Published Jun 01, 2018Burial In the Sky bassist Zach Strouse lent his saxophone skills to Rivers of Nihil earlier this year, resulting in the excellent Where Owls Know My Name. Now, with Creatio et Hominus, he's trying to make lightning strike twice, delivering two technical, psychedelic heavy albums in the span of a few months. Fans of Fallujah and the recent wave of djent can rejoice; prog is once again king.
Creatio et Hominus's title track ends up being the highlight of the album. It's the only time the mix of Pink Floyd-worshipping acid rock and seven-string noodling really feel perfectly balanced. Elsewhere, like on "The Pivotal Flame" and "Tesla," the songs are broken up with periods of processed technicality that will appeal to other musicians, but not many casual listeners. It makes the other half of the music, like the multi-instrumentalist jazzy sections in "Psalms of the Deviant" seem too spaced out.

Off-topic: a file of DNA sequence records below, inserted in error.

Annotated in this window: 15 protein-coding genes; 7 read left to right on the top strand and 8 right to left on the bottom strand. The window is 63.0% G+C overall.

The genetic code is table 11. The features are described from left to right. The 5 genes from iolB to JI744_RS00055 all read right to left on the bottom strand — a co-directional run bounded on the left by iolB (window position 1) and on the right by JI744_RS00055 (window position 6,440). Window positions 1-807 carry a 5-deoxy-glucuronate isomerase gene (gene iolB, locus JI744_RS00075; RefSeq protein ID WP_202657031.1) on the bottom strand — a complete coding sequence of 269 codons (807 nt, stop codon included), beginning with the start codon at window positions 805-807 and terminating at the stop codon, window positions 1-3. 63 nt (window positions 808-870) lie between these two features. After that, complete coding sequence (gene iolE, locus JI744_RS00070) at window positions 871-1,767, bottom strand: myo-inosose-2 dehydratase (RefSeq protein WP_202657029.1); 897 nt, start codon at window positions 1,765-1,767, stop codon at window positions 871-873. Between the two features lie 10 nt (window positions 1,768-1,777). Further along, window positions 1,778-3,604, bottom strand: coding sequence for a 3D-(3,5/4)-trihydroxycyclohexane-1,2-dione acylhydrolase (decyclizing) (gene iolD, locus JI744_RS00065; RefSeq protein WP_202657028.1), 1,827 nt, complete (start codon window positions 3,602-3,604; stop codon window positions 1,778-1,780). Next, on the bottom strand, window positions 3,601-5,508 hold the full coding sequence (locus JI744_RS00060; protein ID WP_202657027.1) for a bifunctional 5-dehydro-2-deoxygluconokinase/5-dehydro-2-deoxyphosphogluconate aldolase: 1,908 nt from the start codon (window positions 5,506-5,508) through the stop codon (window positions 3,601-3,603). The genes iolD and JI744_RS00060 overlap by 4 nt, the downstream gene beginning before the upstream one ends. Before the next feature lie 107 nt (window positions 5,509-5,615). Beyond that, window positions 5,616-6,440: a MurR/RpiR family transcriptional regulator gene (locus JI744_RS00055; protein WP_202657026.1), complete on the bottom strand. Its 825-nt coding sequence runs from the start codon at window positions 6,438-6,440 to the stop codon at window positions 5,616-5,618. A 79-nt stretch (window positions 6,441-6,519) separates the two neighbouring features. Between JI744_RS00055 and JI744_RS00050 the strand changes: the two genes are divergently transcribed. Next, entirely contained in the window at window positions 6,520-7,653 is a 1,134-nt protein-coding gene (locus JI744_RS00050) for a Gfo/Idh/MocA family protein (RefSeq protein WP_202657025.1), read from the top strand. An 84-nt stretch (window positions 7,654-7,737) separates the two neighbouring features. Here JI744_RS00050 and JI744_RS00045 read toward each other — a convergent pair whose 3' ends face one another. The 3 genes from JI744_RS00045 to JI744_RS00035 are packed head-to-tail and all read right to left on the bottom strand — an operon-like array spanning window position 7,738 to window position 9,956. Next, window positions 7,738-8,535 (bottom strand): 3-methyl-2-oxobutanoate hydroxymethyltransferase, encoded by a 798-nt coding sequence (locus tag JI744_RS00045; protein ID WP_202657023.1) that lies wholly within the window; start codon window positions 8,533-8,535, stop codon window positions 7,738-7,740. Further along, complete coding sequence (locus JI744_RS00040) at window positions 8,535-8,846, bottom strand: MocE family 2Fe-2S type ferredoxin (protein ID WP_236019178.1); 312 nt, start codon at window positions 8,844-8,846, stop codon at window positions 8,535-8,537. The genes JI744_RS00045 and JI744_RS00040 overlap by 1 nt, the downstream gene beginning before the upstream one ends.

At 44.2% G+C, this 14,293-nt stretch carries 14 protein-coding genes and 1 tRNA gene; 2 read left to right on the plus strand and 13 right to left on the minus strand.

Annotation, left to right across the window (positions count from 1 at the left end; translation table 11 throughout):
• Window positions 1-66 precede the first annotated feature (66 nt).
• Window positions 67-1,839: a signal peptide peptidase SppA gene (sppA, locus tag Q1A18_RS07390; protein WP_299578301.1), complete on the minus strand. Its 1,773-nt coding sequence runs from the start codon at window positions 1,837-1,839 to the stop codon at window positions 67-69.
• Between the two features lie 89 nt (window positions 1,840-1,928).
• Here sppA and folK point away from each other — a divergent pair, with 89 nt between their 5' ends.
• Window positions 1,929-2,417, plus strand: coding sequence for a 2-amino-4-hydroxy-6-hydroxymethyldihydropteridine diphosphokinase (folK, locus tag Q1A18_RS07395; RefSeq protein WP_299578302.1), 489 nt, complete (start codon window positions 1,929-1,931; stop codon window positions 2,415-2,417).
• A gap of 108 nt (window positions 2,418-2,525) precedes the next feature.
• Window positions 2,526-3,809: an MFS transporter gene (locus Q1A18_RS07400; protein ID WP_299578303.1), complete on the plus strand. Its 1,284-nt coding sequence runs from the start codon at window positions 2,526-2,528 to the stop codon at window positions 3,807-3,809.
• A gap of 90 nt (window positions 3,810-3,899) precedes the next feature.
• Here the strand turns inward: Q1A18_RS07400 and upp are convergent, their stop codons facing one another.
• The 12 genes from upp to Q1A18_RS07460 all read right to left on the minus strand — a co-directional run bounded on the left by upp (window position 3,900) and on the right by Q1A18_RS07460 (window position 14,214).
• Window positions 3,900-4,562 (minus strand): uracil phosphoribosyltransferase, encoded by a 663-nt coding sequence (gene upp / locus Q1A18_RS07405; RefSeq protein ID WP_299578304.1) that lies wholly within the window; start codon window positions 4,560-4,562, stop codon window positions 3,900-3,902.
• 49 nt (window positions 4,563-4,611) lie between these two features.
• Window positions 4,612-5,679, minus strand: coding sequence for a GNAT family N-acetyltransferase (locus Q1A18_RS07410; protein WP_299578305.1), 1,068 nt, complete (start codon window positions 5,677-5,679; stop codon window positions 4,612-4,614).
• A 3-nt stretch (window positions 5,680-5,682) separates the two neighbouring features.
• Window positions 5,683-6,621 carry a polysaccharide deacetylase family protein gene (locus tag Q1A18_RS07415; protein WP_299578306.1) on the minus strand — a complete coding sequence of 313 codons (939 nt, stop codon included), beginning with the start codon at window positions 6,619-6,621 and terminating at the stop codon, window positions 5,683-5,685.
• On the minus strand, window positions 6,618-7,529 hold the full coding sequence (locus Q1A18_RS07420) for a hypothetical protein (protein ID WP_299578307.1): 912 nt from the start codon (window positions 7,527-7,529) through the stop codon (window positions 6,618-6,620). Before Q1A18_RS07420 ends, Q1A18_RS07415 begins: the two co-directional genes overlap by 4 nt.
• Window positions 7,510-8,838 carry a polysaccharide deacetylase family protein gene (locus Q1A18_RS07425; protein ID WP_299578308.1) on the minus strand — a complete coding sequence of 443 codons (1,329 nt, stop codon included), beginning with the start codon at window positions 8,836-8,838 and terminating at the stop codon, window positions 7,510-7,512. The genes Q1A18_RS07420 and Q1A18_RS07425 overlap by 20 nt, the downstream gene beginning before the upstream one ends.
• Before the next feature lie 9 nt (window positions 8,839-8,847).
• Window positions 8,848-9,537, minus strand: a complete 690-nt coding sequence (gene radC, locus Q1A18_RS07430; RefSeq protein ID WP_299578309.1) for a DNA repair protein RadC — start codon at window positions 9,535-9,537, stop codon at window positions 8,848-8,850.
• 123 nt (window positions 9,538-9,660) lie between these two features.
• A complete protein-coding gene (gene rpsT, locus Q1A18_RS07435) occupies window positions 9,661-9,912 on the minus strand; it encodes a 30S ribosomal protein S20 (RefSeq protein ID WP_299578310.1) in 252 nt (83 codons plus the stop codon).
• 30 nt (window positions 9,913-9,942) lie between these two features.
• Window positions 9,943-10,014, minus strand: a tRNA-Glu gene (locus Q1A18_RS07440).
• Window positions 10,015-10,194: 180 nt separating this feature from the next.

Burial In the Sky stay committed to their death growls throughout Creatio et Hominus. A few clean vocal parts wouldn't have hurt. It would support the progressive edge that the band is managing to cultivate. (Independent)